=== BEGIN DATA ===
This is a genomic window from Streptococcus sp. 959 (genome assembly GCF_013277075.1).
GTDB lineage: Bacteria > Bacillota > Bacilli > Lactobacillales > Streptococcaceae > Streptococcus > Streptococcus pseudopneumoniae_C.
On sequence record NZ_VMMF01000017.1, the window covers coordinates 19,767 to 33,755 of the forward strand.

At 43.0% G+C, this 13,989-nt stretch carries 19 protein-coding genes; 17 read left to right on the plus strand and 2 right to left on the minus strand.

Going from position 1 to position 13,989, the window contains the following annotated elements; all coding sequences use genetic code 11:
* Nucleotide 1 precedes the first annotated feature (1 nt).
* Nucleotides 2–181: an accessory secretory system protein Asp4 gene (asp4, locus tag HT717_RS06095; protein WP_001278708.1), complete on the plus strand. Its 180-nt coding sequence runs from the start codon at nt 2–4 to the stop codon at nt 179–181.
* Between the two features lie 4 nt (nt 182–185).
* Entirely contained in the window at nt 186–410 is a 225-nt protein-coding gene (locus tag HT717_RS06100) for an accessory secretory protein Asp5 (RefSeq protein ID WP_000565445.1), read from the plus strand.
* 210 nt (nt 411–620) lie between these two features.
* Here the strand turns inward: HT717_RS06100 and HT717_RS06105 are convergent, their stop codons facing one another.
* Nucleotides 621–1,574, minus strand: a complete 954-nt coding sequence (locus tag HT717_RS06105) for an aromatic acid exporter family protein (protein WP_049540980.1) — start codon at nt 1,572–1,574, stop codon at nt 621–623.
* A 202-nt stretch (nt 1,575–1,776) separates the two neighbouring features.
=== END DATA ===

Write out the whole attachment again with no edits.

This is a genomic window from Streptococcus sp. 959 (genome assembly GCF_013277075.1).
GTDB lineage: Bacteria > Bacillota > Bacilli > Lactobacillales > Streptococcaceae > Streptococcus > Streptococcus pseudopneumoniae_C.
On sequence record NZ_VMMF01000017.1, the window covers coordinates 19,767 to 33,755 of the forward strand.

At 43.0% G+C, this 13,989-nt stretch carries 19 protein-coding genes; 17 read left to right on the plus strand and 2 right to left on the minus strand.

Going from position 1 to position 13,989, the window contains the following annotated elements; all coding sequences use genetic code 11:
* Nucleotide 1 precedes the first annotated feature (1 nt).
* Nucleotides 2–181: an accessory secretory system protein Asp4 gene (asp4, locus tag HT717_RS06095; protein WP_001278708.1), complete on the plus strand. Its 180-nt coding sequence runs from the start codon at nt 2–4 to the stop codon at nt 179–181.
* Between the two features lie 4 nt (nt 182–185).
* Entirely contained in the window at nt 186–410 is a 225-nt protein-coding gene (locus tag HT717_RS06100) for an accessory secretory protein Asp5 (RefSeq protein ID WP_000565445.1), read from the plus strand.
* 210 nt (nt 411–620) lie between these two features.
* Here the strand turns inward: HT717_RS06100 and HT717_RS06105 are convergent, their stop codons facing one another.
* Nucleotides 621–1,574, minus strand: a complete 954-nt coding sequence (locus tag HT717_RS06105) for an aromatic acid exporter family protein (protein WP_049540980.1) — start codon at nt 1,572–1,574, stop codon at nt 621–623.
* A 202-nt stretch (nt 1,575–1,776) separates the two neighbouring features.